Deaths Prompted A Drop-Side Cribs Ban. Concerns over infant deaths and injuries have sparked a call to ban drop-side cribs. According to The Chicago Tribune, the call is coming from crib manufacturers themselves.
Drop-side cribs are popular because they allow caregivers to easily access the beds. But as anyone who reads this site knows, drop-side cribs have been the subject of numerous recalls, many of which occurred after children were injured – and in some cases killed – because of defective cribs.
Cribs Side Rail Fall Unexpectedly
Poor design, poorly written assembly directions, or broken pieces can all cause the side rail to fall unexpectedly, or separate from the rest of the bed, creating an entrapment hazard. These types of problems have resulted in a series of recalls:
- Last October, Delta Enterprises announced it was recalling for repair 1.6 million drop-side cribs for strangulation and entrapment hazards after they were implicated in the deaths of two 8-month old infants.
- Just a week earlier, Playkids USA of Brooklyn, New York recalled 2000 portable cribs following the death of a 5-month-old child. The baby suffocated to death last August after becoming entrapped between the mattress and the drop-side rail of the convertible crib.
- Also last August, dozens of retailers recalled defective Simplicity bassinets that were implicated in the deaths of two children. Again, the drop-side rail on the beds was prone to coming off, creating a gap where infants and toddlers could become trapped and be strangled. Just a month later, 600,000 Simplicity cribs, including the Aspen and Crib N Changer Combo, Gabrielle, Camille, Providence and Shenandoah models, were recalled for a similar defect.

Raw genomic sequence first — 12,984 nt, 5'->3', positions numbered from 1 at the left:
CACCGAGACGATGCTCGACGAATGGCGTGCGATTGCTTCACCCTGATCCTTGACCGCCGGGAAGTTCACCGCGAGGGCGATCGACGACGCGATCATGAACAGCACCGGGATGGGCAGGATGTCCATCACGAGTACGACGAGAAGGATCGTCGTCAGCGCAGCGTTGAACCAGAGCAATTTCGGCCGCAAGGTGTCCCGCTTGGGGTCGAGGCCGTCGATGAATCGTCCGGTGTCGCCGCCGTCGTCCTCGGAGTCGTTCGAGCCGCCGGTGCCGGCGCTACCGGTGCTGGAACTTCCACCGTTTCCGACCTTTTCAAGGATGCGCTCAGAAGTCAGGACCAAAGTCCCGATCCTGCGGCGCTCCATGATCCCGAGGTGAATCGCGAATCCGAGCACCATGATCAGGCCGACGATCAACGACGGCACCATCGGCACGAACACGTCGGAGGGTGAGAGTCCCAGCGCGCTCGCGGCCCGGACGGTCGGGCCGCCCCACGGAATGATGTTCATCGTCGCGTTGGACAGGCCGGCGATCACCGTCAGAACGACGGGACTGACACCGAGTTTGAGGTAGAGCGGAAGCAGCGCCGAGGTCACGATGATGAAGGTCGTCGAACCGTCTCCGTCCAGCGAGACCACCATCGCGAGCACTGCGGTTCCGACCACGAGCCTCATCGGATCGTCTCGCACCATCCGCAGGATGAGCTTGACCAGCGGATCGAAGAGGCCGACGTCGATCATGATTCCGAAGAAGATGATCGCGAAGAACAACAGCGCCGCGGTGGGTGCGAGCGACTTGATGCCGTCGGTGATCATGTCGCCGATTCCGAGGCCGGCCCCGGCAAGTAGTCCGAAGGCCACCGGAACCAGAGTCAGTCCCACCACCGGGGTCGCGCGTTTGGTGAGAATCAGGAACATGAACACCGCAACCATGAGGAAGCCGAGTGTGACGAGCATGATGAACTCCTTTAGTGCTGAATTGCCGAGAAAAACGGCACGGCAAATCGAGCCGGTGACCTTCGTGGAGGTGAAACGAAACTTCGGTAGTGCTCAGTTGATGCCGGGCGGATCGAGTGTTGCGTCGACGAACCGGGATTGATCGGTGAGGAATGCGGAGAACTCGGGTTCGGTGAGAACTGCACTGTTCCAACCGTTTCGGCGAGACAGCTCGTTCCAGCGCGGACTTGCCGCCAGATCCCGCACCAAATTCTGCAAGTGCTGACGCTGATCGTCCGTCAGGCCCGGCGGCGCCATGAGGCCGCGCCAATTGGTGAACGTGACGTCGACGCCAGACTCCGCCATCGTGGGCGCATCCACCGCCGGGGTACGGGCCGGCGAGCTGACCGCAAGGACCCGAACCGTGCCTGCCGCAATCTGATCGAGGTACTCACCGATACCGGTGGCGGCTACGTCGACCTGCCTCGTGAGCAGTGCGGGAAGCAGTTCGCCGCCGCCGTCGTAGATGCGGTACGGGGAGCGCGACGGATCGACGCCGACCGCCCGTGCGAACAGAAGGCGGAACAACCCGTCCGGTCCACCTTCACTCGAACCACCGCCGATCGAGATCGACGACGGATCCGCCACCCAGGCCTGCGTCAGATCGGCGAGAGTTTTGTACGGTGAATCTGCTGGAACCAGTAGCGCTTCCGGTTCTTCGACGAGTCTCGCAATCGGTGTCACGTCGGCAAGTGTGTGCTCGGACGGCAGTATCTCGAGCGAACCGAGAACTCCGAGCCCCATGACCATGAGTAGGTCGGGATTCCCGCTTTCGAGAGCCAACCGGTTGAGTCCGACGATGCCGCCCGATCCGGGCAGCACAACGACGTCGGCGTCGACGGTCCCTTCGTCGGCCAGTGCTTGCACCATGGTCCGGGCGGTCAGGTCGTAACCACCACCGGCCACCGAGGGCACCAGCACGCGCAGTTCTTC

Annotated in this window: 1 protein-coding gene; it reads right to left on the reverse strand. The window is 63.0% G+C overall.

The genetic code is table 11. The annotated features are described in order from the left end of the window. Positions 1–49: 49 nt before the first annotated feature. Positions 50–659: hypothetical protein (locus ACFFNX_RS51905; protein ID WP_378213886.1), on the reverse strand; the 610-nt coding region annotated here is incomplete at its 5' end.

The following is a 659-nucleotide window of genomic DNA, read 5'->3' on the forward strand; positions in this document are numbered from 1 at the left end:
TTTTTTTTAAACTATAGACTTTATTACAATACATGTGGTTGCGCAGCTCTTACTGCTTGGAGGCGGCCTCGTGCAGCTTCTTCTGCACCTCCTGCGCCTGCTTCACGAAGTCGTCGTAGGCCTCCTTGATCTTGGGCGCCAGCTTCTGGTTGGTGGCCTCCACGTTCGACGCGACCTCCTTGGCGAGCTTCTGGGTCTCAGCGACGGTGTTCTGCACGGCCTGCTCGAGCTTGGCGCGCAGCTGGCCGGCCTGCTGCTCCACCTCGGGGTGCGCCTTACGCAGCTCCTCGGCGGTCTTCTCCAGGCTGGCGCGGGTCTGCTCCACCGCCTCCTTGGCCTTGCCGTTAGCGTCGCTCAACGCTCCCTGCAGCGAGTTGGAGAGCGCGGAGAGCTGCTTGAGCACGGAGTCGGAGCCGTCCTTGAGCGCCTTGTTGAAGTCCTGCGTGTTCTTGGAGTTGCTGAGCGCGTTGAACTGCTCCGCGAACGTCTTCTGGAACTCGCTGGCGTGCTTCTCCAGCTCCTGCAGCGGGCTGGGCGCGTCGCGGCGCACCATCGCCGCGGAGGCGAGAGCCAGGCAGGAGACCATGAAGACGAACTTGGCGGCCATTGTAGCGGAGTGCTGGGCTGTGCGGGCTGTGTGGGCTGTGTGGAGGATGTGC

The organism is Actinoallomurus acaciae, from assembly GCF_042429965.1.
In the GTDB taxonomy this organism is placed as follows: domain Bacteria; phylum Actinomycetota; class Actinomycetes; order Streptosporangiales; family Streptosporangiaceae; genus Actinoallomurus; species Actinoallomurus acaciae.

- In August 2007, a recall notice was issued for 1.2 million Simplicity and Graco cribs because a flaw in the design of the cribs allowed parents to install the drop rail upside down. Three children died in those faulty cribs before they were finally recalled.
According to the Chicago Tribune, major crib manufacturers have signed on to a proposal that would ban drop-side cribs in the U.S. Proposed new rules would require that all four sides of the crib be rigidly attached to one another. That eliminates the moving parts that have broken loose and created entrapment hazards, the Tribune said. A small portion of the top of a crib railing would be allowed to fold down, so that people who need it would still have easier access to the crib.
The Tribune is reporting that the proposal was approved on Tuesday, at a meeting of ASTM International, a standards organization. The proposal now goes to a broader group of ASTM members for a vote.
It could take months for the proposal to be adopted, and if it is, the standards would be strictly voluntary. But the fact that so many major crib manufacturers and retailers support it is an encouraging sign, the Chicago Tribune said.
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